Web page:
Kevin - was amazed at the final result - "Is that really me??" He was amazed how all the pictures and sound had come together to make to make what thought was as good as many films he had see on Channel 4 !!
Auckland (NZ) Gay and Lesbian Film Festival 2001. "Thank you for your film - the only entry from the UK. We will be honoured to screen it on TV as part of the Festival."
Gerald Mee "The IAC is not ready for this."
Val Ellis, President of IAC - tears at the Festival screening.
Michael Slowe "a very fine piece."
Finally - the comments of the judging panel led by Ray Johnson FACI:
"This is a very impressive documentary - an insight into the life of an unemployed gay man who had contracted and been living with HIV for 15 years. This is his own comment on his life at present, structured into a compelling yet unsensational film which communicates so much of such importance.
The style of filming -with internal shots in black and white and the outside world in colour is engaging and excellently accomplished. Some monochrome shots echo the intensity of what is being intimated to us in being achieved in big close up, and almost macro at times. As a running theme is the importance of maintaining a sound body, the body as object in the filming is entirely relevant - and comes under constant and close inspection.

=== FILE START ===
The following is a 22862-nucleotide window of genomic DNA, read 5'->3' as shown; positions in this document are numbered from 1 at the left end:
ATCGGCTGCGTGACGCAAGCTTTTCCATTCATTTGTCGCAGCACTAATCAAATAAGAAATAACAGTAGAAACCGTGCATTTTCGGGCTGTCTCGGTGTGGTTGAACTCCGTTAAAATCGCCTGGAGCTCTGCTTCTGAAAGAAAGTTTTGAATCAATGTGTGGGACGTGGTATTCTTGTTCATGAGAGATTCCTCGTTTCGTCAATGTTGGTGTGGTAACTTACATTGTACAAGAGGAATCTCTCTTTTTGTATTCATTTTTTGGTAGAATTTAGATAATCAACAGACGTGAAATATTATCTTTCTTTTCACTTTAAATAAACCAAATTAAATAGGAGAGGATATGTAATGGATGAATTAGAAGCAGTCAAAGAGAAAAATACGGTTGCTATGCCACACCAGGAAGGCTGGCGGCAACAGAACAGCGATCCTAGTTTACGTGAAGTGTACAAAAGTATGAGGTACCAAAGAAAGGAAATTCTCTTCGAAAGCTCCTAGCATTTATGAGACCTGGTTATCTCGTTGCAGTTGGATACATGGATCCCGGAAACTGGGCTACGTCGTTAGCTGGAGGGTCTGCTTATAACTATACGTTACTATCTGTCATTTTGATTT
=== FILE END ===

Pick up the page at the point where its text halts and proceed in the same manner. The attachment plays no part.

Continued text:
The camerawork, sound recording and editing are impeccable. There is good underscoring of music - nothing intrusive, but complementing the other elements admirably. The structure of the film is intelligent and effective. The repeating of Kevin introducing himself - first that he is unemployed, then that he is unemployed and gay, then that he is unemployed, gay and HIV positive - really consolidates his situation at this stage in his life. It's efficient. It's effective - and it makes us want to know more - we care about him.
In terms of the inclusion of some history of his relationships - there does seem to be a whole chapter missing after his first encounter. But the information contained in the film - that keeping physically fit is important - is positive and helpful information. The documentary isn't just observing, it had a message to give in this and other ways.
For its length, it does remain a little one paced - dictated by the pace of Kevin's voice basically- and some variations could have been sought. There is a colour montage of him in leather garb but it could be slicker, over quicker and not so repetitive. Other "textures" could have been explored in the making of the film.
This is a solid, well-made and useful documentary. It deals with sensitive issues which are not easy for some audiences to take, but it does so in an honest and unsensational way. It is an important film.
Many people have asked me what has happened to Kevin. I am still in touch with him and he has said how pleased he is that the film was well received at Chesterfield. He is still healthy and living in London but still without a job or partner. He recently passed an Open University Computing course.
As a long term HIV survivor St. Mary's hospital London has taken an interest in him. St Mary's was the first major hospital to have a dedicated HIV unit and is the hospital which Kevin was diagnosed at. His Consultant has told him that he was one of the first 600 diagnosed at St Mary's and that only five of them are alive today. Of the five Kevin is the only one on NO medication. In June Kevin will commence his 19th year knowing of his condition - the next person never to have had any illness and not to have taken medication has known only 14 years.
- words and images by Richard Curry FACI